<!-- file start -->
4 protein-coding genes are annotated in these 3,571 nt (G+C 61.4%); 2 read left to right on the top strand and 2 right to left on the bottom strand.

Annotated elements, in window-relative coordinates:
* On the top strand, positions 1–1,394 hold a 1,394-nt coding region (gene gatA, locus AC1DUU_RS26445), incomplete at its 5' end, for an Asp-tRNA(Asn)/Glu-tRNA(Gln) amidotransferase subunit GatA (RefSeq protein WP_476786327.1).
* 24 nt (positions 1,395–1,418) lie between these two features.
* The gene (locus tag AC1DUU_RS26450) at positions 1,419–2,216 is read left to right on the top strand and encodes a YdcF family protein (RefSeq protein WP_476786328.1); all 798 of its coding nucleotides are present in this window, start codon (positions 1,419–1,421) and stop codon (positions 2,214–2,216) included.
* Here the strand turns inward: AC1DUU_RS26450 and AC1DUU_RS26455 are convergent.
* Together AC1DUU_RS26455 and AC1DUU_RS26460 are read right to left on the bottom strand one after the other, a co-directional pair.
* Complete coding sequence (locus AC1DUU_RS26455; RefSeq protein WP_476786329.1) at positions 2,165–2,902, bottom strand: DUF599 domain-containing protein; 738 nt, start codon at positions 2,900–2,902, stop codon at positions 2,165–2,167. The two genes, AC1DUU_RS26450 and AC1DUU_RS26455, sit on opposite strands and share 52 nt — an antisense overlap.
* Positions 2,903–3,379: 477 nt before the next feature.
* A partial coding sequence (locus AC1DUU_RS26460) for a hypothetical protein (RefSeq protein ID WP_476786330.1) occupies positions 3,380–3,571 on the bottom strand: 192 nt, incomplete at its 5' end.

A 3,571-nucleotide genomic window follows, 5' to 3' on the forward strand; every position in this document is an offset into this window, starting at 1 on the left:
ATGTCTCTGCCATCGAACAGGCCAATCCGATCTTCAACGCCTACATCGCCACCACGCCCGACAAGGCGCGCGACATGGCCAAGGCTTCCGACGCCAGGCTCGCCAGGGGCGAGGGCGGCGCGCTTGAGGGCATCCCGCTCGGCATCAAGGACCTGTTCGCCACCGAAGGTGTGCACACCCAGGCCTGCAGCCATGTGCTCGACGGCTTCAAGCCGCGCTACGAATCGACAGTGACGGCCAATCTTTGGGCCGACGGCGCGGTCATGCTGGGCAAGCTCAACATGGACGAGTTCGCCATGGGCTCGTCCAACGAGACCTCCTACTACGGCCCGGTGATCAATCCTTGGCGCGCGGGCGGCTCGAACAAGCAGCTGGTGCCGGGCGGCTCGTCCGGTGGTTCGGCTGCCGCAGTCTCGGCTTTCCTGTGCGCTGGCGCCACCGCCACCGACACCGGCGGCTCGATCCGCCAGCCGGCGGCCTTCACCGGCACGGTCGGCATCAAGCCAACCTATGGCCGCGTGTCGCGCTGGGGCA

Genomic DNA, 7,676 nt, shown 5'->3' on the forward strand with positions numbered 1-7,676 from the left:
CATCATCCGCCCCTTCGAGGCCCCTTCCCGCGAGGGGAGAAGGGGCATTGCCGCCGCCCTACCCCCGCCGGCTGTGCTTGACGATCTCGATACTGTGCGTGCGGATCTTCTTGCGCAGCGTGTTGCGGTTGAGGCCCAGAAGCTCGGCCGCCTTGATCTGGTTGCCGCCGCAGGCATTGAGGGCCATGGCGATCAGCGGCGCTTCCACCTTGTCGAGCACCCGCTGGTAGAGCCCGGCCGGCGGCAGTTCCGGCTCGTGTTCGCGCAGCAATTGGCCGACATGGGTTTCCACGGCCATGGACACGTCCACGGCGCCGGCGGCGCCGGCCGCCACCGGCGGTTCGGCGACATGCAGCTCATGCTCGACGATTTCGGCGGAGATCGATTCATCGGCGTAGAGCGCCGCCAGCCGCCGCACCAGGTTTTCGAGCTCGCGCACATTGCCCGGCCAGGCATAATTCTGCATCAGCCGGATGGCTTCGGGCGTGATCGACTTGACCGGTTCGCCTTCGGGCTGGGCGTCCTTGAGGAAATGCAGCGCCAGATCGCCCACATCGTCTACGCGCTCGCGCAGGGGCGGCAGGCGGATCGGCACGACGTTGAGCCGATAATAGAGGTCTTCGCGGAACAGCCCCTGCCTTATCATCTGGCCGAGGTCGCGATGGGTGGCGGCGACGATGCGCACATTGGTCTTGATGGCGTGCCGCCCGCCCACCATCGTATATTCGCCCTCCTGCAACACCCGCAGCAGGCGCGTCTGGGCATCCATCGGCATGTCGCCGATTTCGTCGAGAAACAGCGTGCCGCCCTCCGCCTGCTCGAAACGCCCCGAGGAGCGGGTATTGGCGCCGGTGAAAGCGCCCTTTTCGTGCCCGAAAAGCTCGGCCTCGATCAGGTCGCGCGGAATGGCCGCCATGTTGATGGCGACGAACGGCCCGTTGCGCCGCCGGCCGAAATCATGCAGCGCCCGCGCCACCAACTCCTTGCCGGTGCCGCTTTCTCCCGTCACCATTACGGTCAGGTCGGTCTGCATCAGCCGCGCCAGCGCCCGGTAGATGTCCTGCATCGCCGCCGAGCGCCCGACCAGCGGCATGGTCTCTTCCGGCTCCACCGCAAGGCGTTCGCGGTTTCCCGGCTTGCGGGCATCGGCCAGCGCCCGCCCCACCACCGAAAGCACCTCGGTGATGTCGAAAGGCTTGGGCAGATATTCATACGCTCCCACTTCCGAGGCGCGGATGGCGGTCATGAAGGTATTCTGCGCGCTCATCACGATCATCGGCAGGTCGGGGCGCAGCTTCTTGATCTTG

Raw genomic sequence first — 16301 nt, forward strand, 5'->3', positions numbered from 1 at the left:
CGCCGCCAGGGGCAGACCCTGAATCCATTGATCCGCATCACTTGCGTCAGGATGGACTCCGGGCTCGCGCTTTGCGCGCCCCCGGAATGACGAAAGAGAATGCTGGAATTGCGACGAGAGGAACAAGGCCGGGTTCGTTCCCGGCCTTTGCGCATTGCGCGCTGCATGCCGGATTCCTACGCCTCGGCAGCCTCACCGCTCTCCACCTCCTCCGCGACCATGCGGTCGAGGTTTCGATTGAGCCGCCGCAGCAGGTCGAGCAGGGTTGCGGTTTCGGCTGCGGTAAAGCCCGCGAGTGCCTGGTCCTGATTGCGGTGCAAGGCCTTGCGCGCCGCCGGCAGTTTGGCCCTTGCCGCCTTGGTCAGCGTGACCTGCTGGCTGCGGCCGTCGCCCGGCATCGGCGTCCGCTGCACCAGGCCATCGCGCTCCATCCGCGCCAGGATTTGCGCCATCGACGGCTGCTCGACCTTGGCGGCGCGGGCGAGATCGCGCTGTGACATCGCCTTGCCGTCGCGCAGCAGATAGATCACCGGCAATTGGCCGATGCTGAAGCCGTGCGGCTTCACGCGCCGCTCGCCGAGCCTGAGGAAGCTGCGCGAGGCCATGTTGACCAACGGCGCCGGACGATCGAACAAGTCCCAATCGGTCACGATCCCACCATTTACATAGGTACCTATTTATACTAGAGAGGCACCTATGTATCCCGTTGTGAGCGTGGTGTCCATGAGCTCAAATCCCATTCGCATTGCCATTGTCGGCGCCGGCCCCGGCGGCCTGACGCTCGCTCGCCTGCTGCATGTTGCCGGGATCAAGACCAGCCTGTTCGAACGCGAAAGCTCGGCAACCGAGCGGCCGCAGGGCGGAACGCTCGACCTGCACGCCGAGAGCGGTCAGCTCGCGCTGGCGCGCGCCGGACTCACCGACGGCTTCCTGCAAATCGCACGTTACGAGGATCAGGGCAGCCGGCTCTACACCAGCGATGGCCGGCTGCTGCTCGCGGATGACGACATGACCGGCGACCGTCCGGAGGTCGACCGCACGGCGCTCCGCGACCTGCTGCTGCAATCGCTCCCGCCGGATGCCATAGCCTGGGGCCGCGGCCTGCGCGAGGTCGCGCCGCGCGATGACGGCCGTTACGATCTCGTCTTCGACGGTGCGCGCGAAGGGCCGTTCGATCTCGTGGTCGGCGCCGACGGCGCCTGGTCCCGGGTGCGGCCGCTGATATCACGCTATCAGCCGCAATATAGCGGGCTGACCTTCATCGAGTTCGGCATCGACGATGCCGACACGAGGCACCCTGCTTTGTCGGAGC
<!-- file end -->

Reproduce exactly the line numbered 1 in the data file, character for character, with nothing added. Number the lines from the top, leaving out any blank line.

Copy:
4 protein-coding genes are annotated in these 3,571 nt (G+C 61.4%); 2 read left to right on the top strand and 2 right to left on the bottom strand.